Writing for the Crowd

My sister is the mother of 8 beautiful children. Wife to a hard-working man. Homemaker extraordinaire, gardener of wild things and wild hearts, baker of cakes and cookies, and curator of the good stuff.

I marvel at her, managing 8 children, each teeming with dreams, hopes, and energy. They’re all weaving a whole story of their own under her rooftop. And she writes about them. Photographs them. Tells stories of them. Yes, blogs about them all.

She writes about their adventures. About their nature lessons. About hikes into the woods and valentines crafts, Christmas dinners and slow Thursday mornings.

I tell her it sounds like a storybook. She laughs and tells me that’s far from the truth
but she’s a seeker of beauty and I tell her that she does quite a good job of finding it.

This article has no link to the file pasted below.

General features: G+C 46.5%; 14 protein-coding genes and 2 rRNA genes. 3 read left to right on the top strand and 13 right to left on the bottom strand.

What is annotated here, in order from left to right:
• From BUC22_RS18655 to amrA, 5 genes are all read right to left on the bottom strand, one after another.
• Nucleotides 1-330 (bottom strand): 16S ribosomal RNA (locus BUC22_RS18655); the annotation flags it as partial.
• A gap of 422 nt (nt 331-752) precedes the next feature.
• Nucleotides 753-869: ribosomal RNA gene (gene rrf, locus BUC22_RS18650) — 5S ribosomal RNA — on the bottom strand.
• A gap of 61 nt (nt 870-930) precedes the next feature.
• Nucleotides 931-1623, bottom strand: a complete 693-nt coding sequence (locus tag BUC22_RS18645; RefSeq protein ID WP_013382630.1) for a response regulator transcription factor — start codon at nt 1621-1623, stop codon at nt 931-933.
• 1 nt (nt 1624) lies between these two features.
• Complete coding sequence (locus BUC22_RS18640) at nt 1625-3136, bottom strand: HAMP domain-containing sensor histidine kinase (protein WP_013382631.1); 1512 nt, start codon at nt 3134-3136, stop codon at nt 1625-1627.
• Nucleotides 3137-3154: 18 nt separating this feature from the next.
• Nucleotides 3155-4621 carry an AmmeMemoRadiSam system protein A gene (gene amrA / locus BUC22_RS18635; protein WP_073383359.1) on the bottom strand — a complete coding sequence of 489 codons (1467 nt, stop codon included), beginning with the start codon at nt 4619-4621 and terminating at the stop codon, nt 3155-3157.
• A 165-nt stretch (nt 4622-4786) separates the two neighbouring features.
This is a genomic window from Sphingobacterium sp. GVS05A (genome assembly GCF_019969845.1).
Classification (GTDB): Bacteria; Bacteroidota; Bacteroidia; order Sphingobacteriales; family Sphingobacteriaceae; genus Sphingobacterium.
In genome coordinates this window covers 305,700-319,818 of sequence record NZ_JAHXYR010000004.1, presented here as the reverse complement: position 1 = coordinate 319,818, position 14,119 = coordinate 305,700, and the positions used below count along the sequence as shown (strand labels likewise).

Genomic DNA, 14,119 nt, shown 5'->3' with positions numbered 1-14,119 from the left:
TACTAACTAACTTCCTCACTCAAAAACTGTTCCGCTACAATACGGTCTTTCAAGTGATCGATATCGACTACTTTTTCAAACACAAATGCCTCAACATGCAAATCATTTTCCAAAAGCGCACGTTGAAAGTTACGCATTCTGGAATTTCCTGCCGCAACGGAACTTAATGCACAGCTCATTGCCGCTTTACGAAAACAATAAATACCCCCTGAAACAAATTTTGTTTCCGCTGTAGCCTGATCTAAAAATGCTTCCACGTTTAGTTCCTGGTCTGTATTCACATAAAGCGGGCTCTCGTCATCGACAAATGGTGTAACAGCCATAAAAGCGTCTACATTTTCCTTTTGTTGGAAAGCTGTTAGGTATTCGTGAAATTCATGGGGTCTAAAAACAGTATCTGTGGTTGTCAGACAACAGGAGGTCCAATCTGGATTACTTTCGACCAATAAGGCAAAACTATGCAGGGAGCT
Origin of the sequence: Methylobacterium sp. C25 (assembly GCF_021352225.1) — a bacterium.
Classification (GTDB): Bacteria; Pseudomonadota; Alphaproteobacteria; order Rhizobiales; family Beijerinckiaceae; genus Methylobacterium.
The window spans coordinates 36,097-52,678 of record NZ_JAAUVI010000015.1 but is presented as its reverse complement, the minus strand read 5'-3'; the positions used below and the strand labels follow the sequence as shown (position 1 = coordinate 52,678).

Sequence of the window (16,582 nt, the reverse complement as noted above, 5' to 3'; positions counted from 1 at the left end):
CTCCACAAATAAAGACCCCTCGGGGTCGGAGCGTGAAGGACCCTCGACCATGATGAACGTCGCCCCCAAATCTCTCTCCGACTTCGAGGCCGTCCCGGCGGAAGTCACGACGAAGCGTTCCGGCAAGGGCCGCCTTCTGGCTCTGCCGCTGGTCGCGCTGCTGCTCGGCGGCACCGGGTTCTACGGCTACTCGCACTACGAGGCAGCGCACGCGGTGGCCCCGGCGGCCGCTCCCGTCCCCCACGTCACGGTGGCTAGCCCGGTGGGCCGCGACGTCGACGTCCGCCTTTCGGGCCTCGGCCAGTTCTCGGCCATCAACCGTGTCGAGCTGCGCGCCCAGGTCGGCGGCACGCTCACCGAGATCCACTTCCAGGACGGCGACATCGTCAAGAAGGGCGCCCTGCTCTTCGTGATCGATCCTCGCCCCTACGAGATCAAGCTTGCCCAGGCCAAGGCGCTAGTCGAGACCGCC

Not long ago, we surprised her and took the years of blogging she had written, and printed each entry into a book. A real life, hard cover book for her own kids to hold and read. All those stories, poems, thoughts she had captured about the beauty of a simple life, there in hand to recall at a moment’s notice.

And that was when I realized — sometimes we’re not writing for the crowds of readers and tweeters out in the giant world. Sometimes we’re writing for the crowd around our feet, or the ones who are living life shoulder to shoulder with us.

She tells me her husband loves that she writes about the beauty of her life. That it helps him see it all too. That when it’s hard, or uncertain, she is chasing down the line of grace in the middle of it all, and holding up the light like a beacon of hope in their home. The children circle around the book. They recall the best of days and give thanks that someone captured it, and relive the good that is built under roofs of wood and in hearts of love.

She and me, we talk about the blogging world. How big it feels sometimes. How easy it is to feel small, insignificant, and like you’re not even sure who you’re trying to talk to anyway. There are so many voices, opinions and styles, it’s easy to feel swallowed up in the giant web of it all.

So we agree — it’s good to step back and ask, why? What is it that I really wanted to accomplish with all this blogging anyway?